Upgrade to remove ads
CRIM 203 Quiz 6 (Chapter 11 and 12)
Terms in this set (88)
The freedom to act on one's own judgment. This concept refers to the latitude in police officer decision making.
Street Level Bureaucrats
According to the text, patrol officers exercise the greatest amount of discretion. Discretion increases as one moves down the policing organizational hierarchy. Because patrol officers are the lowest-ranking employees, they make the decisions that produce actual police policy as it affects citizens. Through their discretion, police officers are the gatekeepers of the criminal justice system. They determine the system's workload.
Positive Uses of Discretion
Proper exercise of professional judgment, effective use of scarce resources, individualized justice, and sound public policy.
Work Environment of Policing
According to the text, policing is low-visibility work because it is the most secluded position in the criminal justice system. Most patrol officers work alone and have to make many critical decisions without direct supervision. Police officers choose whatever course of action they prefer, and this work environment creates the opportunity for using and potentially abusing discretion.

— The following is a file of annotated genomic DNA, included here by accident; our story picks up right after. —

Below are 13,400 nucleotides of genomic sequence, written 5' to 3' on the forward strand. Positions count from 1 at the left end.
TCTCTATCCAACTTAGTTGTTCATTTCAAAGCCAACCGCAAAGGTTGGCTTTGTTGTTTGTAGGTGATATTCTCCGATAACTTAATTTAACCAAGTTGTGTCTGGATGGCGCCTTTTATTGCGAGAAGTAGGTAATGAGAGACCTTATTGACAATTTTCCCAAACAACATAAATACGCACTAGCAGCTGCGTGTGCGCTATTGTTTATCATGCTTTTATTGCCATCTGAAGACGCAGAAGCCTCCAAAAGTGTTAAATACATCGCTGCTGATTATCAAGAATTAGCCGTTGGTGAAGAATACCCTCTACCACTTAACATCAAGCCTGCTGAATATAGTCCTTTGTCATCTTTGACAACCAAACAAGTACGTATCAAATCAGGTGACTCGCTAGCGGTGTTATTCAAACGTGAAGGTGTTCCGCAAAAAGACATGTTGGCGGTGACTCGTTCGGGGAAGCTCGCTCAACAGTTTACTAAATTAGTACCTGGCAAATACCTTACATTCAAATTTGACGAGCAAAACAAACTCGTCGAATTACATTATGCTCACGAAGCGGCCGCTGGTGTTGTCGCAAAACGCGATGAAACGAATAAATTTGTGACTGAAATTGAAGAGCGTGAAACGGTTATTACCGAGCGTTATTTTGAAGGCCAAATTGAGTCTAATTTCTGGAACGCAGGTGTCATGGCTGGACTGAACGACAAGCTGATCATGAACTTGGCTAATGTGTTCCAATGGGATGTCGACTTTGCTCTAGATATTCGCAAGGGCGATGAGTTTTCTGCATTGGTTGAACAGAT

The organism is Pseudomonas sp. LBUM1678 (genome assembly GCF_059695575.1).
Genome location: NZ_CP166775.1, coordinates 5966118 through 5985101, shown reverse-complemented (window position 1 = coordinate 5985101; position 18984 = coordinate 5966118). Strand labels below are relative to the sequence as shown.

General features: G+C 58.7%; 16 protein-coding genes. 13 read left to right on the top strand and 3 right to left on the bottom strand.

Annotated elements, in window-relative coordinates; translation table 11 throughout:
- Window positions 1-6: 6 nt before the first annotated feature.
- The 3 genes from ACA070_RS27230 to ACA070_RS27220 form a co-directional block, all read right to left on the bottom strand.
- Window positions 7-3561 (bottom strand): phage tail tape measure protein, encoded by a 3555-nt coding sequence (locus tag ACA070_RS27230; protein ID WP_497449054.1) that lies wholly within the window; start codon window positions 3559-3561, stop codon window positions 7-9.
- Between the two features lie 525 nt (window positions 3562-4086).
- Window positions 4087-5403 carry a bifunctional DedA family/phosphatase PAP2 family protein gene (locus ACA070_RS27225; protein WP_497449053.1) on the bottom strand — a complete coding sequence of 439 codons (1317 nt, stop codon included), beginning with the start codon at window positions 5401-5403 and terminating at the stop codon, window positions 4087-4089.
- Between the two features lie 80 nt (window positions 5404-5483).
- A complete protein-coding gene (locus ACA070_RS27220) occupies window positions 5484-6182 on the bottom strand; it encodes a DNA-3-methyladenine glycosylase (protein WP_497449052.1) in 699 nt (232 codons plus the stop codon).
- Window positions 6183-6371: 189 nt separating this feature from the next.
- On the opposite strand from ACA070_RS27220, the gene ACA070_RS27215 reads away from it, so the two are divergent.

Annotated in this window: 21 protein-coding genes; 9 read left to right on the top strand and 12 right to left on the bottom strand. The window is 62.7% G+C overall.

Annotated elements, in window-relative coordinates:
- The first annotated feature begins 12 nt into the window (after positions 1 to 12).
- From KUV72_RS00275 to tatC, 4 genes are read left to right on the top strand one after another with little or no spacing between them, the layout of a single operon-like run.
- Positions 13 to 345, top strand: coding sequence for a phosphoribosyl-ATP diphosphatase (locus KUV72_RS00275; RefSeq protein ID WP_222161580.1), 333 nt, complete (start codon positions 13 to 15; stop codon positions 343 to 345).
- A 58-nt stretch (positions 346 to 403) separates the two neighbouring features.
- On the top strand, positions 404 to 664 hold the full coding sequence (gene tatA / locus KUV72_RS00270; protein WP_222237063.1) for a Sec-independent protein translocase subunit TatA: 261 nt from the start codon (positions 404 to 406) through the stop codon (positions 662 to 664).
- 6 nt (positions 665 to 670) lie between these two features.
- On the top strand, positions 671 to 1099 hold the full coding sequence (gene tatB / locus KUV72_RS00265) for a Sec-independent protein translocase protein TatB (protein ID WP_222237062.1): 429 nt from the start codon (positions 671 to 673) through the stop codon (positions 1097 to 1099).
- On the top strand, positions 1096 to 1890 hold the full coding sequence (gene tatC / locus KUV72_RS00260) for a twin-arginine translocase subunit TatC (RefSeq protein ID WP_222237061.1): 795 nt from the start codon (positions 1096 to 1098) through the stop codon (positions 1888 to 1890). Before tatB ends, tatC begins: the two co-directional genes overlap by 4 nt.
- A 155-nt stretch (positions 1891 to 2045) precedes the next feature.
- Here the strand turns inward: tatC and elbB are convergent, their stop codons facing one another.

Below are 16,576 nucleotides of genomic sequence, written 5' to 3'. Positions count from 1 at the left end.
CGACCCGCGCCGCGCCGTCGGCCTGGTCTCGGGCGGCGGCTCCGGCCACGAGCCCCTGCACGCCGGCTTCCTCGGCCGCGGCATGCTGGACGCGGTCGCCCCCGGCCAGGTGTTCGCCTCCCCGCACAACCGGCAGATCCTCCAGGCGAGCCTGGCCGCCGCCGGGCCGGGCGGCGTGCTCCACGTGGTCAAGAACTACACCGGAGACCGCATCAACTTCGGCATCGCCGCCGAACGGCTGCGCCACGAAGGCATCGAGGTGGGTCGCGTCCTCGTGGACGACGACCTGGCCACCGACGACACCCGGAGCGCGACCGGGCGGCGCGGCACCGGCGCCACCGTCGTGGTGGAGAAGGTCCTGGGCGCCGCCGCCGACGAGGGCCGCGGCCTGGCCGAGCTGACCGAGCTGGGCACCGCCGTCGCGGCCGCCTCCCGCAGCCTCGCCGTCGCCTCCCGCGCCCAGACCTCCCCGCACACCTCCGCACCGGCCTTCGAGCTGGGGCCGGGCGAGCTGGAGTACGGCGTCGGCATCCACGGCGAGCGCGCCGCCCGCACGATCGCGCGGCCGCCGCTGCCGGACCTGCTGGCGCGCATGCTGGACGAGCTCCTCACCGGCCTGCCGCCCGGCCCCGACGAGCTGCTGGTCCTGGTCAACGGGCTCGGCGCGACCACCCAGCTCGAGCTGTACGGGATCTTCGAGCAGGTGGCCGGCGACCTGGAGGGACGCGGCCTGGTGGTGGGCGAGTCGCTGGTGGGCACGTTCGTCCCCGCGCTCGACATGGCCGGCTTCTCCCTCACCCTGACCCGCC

A term used to describe policing, since officers often do not have direct supervision by sergeant, and many incidents involving police action or police-citizen interaction occur in private places.
Police discretion is influenced by the circumstances of each situation. Factors influencing the decision to make an arrest fall under two categories, the legal and the extralegal.
Preference of the Victim
Studies have found that arrest practices sharply reflect the preferences of the victim or the complaining party. An arrest is more likely to occur when the victim or complaining party requests it.
Demeanor of the Suspect
The demeanor of a suspect is a major factor in arrest decisions. Arrest increases when a suspect is disrespectful, antagonistic, or resistant toward the police.
Informal Organizational Culture
Values and traditions, inherited from England during the colonial period, that place primary responsibility for protection with local governments, both city and county.
Local Political Culture